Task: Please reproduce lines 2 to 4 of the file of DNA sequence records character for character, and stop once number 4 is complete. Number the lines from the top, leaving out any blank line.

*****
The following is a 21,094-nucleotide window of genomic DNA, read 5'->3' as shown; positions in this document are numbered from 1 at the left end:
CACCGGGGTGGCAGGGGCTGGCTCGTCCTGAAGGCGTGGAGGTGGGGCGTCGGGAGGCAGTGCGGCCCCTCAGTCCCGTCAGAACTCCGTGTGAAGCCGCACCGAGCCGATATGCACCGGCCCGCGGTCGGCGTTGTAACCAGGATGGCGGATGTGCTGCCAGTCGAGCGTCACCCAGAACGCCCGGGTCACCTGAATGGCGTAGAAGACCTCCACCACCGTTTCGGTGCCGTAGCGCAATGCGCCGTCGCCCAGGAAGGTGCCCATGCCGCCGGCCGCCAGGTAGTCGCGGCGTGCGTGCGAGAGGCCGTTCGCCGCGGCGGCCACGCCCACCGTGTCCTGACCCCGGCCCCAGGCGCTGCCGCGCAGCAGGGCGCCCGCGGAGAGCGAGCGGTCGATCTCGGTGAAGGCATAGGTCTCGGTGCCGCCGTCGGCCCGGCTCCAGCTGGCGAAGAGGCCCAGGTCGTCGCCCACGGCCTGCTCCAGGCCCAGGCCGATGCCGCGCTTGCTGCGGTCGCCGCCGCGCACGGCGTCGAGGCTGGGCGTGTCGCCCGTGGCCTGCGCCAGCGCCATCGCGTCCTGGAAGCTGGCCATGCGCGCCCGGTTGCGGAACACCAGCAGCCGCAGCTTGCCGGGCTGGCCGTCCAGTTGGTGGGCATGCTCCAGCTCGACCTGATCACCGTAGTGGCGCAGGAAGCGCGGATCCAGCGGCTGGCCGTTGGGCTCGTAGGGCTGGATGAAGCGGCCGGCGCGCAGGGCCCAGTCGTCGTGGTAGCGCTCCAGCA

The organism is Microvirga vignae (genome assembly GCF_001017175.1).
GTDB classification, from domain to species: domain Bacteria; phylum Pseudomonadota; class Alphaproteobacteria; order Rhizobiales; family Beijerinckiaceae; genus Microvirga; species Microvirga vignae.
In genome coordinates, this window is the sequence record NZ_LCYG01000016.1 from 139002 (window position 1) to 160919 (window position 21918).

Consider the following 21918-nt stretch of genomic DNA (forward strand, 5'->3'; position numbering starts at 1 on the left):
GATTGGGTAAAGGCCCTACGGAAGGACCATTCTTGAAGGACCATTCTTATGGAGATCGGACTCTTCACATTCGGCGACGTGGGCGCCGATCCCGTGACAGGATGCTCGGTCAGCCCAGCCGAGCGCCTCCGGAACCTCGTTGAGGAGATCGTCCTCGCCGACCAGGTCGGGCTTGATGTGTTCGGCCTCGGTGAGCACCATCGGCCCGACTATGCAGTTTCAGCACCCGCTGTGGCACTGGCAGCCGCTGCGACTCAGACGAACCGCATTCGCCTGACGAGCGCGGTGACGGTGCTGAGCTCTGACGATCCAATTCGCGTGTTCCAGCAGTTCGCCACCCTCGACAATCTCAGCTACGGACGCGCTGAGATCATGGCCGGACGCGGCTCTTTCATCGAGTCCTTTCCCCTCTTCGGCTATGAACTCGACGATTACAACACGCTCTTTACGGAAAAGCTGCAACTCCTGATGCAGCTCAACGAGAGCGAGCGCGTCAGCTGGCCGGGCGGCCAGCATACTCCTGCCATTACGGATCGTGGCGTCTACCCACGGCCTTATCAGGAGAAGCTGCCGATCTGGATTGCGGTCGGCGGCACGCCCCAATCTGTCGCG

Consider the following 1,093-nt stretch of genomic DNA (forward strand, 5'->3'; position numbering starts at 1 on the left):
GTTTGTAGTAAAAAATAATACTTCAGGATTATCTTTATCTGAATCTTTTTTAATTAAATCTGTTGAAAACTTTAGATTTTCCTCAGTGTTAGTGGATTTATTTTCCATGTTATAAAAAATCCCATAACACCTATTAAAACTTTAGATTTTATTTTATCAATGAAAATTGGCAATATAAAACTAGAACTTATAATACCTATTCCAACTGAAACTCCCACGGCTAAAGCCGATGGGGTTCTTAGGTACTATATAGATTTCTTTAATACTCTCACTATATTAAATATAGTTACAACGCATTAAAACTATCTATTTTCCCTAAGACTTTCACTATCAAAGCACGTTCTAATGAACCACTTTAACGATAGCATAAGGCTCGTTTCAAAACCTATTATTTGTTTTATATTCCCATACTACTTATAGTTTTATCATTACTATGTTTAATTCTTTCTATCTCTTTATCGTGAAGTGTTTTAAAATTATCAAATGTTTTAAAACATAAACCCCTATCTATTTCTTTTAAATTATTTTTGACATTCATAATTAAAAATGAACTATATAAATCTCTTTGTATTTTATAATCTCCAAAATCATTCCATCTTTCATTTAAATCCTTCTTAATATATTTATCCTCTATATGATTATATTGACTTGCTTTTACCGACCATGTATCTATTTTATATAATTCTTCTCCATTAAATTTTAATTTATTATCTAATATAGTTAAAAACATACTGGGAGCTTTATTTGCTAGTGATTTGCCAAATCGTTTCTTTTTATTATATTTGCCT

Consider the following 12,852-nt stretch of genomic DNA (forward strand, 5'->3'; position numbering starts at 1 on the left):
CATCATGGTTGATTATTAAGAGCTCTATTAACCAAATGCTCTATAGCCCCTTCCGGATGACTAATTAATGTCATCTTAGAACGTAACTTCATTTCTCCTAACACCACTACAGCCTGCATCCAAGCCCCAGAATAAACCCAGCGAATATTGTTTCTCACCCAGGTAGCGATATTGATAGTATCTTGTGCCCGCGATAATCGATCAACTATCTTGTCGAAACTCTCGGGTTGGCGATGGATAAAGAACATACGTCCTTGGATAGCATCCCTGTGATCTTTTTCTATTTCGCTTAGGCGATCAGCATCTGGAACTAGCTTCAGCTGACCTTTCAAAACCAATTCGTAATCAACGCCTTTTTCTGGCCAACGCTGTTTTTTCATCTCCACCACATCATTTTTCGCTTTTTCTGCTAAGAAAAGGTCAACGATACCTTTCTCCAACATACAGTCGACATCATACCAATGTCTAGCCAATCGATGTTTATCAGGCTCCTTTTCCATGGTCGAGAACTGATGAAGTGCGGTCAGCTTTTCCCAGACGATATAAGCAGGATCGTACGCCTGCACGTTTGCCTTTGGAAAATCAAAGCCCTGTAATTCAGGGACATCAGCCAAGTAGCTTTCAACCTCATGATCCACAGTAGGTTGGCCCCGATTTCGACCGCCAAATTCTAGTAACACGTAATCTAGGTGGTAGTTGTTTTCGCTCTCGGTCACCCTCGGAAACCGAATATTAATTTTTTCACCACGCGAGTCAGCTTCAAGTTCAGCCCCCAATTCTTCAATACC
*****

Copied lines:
CACCGGGGTGGCAGGGGCTGGCTCGTCCTGAAGGCGTGGAGGTGGGGCGTCGGGAGGCAGTGCGGCCCCTCAGTCCCGTCAGAACTCCGTGTGAAGCCGCACCGAGCCGATATGCACCGGCCCGCGGTCGGCGTTGTAACCAGGATGGCGGATGTGCTGCCAGTCGAGCGTCACCCAGAACGCCCGGGTCACCTGAATGGCGTAGAAGACCTCCACCACCGTTTCGGTGCCGTAGCGCAATGCGCCGTCGCCCAGGAAGGTGCCCATGCCGCCGGCCGCCAGGTAGTCGCGGCGTGCGTGCGAGAGGCCGTTCGCCGCGGCGGCCACGCCCACCGTGTCCTGACCCCGGCCCCAGGCGCTGCCGCGCAGCAGGGCGCCCGCGGAGAGCGAGCGGTCGATCTCGGTGAAGGCATAGGTCTCGGTGCCGCCGTCGGCCCGGCTCCAGCTGGCGAAGAGGCCCAGGTCGTCGCCCACGGCCTGCTCCAGGCCCAGGCCGATGCCGCGCTTGCTGCGGTCGCCGCCGCGCACGGCGTCGAGGCTGGGCGTGTCGCCCGTGGCCTGCGCCAGCGCCATCGCGTCCTGGAAGCTGGCCATGCGCGCCCGGTTGCGGAACACCAGCAGCCGCAGCTTGCCGGGCTGGCCGTCCAGTTGGTGGGCATGCTCCAGCTCGACCTGATCACCGTAGTGGCGCAGGAAGCGCGGATCCAGCGGCTGGCCGTTGGGCTCGTAGGGCTGGATGAAGCGGCCGGCGCGCAGGGCCCAGTCGTCGTGGTAGCGCTCCAGCA

The organism is Microvirga vignae (genome assembly GCF_001017175.1).
GTDB classification, from domain to species: domain Bacteria; phylum Pseudomonadota; class Alphaproteobacteria; order Rhizobiales; family Beijerinckiaceae; genus Microvirga; species Microvirga vignae.